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Storm damage smacks south-east Queensland hard, insurance data shows

By Elaine Ford and Jennifer Huxley, Monday October 23, 2017 - 12:38 EDT
ABC image
A tree blocks a street in Corinda on Brisbane's south-west after overnight storms. - ABC

The top-five most storm-affected regions in Queensland are in the state's south-east, research from NRMA Insurance has shown.



Capalaba, Cleveland and Belmont took the number one spot when grouped in the south-east Brisbane region, resulting in 24 per cent of all storm insurance claims, with the suburbs of Chermside, Deagon and Boondall in North Brisbane representing 17 per cent of all storm claims.

The data shows nearly half of all home claims in Queensland over the past financial year were related to storm damage, increasing to 76 per cent in March after storms caused by ex-Tropical Cyclone Debbie.

The top-five most storm-affected towns and suburbs in Queensland are Proserpine and Cannonvale in the state's north, Mudgeeraba on the Gold Coast, and Forest Lake and Capalaba in the south-east Brisbane region.



The data showed 30 per cent of all homeowners in Queensland had not taken any steps to prepare for the coming storm season and that 18 per cent do not recognise storms as posing the biggest risk to their property.



The research also showed only one-in-four Queensland residents regularly maintained their home in a case a storm hit.

NRMA spokesman Ramana James said it was concerning Queensland residents underestimated the impact of storms.

"Storm season has kicked off to a thundering start with many parts of the state experiencing their wettest October on record," he said.

"Together with the SES, we're urging everyone to take the time to prepare your home, business and community for severe storms.



"Severe weather can strike at any time and preparation is key to limiting damage.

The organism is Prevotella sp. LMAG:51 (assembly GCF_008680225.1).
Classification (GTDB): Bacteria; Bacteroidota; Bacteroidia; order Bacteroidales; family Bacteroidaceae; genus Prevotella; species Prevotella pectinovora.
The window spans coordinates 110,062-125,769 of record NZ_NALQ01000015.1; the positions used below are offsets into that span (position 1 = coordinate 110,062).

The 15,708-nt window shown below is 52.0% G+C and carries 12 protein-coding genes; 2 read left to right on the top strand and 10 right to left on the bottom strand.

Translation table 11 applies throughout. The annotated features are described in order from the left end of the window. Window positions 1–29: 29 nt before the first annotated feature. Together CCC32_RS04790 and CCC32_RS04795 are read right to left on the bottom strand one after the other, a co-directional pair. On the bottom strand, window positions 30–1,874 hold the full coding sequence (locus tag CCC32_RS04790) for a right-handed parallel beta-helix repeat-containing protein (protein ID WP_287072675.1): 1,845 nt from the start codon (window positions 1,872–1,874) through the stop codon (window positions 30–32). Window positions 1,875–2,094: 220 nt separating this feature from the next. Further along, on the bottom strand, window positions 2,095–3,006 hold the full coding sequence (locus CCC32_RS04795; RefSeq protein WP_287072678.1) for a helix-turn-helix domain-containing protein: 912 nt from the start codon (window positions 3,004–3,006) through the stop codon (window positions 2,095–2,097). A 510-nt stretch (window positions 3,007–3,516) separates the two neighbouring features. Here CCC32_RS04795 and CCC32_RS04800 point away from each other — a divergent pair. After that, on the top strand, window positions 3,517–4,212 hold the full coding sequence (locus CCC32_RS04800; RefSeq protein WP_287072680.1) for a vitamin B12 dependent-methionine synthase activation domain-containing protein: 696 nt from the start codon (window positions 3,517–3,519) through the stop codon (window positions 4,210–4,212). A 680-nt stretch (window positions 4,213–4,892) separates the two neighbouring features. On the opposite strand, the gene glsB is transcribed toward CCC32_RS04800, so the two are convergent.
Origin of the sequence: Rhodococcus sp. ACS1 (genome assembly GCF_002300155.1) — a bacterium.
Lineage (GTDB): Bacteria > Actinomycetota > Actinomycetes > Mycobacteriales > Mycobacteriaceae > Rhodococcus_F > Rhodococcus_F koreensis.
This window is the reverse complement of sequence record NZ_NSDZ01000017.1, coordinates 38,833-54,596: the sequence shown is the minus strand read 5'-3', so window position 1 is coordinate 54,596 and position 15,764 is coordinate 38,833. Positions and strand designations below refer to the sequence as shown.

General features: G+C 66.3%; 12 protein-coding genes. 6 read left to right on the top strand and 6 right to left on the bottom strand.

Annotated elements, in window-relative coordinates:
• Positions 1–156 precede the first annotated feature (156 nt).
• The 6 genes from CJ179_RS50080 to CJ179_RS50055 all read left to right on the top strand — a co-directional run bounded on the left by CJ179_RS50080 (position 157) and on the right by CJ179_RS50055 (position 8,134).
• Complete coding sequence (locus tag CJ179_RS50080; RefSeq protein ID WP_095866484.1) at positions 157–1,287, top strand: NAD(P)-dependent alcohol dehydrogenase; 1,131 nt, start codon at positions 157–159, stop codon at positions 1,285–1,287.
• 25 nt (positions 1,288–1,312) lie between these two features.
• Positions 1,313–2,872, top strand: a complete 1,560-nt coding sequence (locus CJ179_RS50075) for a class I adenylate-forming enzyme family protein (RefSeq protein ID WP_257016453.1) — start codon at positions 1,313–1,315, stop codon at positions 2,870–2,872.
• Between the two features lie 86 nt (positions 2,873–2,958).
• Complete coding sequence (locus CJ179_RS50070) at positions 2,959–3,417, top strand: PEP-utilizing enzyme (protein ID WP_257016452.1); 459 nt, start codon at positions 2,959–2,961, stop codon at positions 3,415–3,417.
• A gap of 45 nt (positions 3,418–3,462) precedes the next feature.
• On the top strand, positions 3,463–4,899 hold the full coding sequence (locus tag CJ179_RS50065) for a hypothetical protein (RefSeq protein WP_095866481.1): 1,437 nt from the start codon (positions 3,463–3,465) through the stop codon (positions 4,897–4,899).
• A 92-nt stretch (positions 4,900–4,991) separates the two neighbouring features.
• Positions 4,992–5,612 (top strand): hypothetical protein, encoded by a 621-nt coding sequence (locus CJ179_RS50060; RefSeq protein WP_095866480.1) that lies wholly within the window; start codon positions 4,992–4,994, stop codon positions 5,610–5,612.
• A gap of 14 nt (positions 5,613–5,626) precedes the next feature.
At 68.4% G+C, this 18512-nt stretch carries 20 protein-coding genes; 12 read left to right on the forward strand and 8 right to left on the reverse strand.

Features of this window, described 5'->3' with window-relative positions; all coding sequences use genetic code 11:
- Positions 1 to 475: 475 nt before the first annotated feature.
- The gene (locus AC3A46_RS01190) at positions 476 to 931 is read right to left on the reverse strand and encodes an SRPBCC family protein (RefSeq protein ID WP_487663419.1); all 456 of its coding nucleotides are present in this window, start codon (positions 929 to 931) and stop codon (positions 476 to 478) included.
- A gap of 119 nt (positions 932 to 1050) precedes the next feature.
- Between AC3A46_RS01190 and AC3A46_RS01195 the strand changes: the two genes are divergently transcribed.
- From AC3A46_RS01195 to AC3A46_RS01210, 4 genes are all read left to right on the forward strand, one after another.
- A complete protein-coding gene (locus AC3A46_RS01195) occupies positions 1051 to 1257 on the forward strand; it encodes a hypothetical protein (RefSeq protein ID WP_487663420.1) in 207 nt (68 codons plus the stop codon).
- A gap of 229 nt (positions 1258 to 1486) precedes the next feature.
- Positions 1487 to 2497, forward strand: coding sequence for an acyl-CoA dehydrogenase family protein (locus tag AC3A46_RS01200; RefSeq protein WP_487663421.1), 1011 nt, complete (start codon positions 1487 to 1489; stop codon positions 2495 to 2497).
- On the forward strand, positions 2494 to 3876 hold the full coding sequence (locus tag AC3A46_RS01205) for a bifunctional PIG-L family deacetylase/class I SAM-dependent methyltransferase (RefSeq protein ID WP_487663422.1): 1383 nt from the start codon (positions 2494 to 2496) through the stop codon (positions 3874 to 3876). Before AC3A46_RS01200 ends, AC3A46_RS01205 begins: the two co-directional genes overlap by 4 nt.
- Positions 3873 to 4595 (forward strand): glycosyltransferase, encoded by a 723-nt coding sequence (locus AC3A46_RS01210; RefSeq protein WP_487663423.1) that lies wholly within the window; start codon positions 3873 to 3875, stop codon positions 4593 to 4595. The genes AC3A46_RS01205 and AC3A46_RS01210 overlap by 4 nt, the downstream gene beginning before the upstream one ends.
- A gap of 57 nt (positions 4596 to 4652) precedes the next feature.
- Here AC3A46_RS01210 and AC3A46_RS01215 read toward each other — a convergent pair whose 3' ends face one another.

"Heavy storms have also resulted in flash flooding and damage to properties has been common in many parts of Queensland."

QFES says to prepare household emergency kit

It follows , with State Emergency Service (SES) volunteers responding to more than 200 calls for assistance between the Gold Coast and Gladstone.



A Queensland Fire and Emergency Services (QFES) spokesperson said volunteers were called on to assist with sandbagging and to help plug leaking roofs.

"This event was a good reminder to all Queenslanders to prepare for storm season, particularly so given there are forecasts of more wet weather ahead for parts of Queensland this week," the spokesperson said.

"The SES is prepared for this, but we also need residents to do their bit as well.

"Early preparations around the home can make all the difference when storm season is underway.



"All homes should have an emergency kit filled and ready to go in an emergency, as it is too late to be running around trying to find the essentials when a storm is bearing down."

Griffith University Professor Stuart Bunn said flooding issues on the Gold Coast were partly due to river systems struggling to cope with heavy rain, as a result of modifications to streams and floodplains as well as a loss of natural vegetation.

He said about half of the 40,000 waterways across south-east Queensland were in poor condition, but restoring those ecosystems would reduce the impact of flooding.

"We'll never completely floodproof ourselves — we'd be foolish to think we can eliminate the risk of floods altogether, but certainly the moderate and smaller floods we can take the sting out of those," Professor Bunn said.

"We can reduce the environmental damage and the risk to water security, risk to infrastructure by reinstating some of those natural features."


- ABC

© ABC 2017

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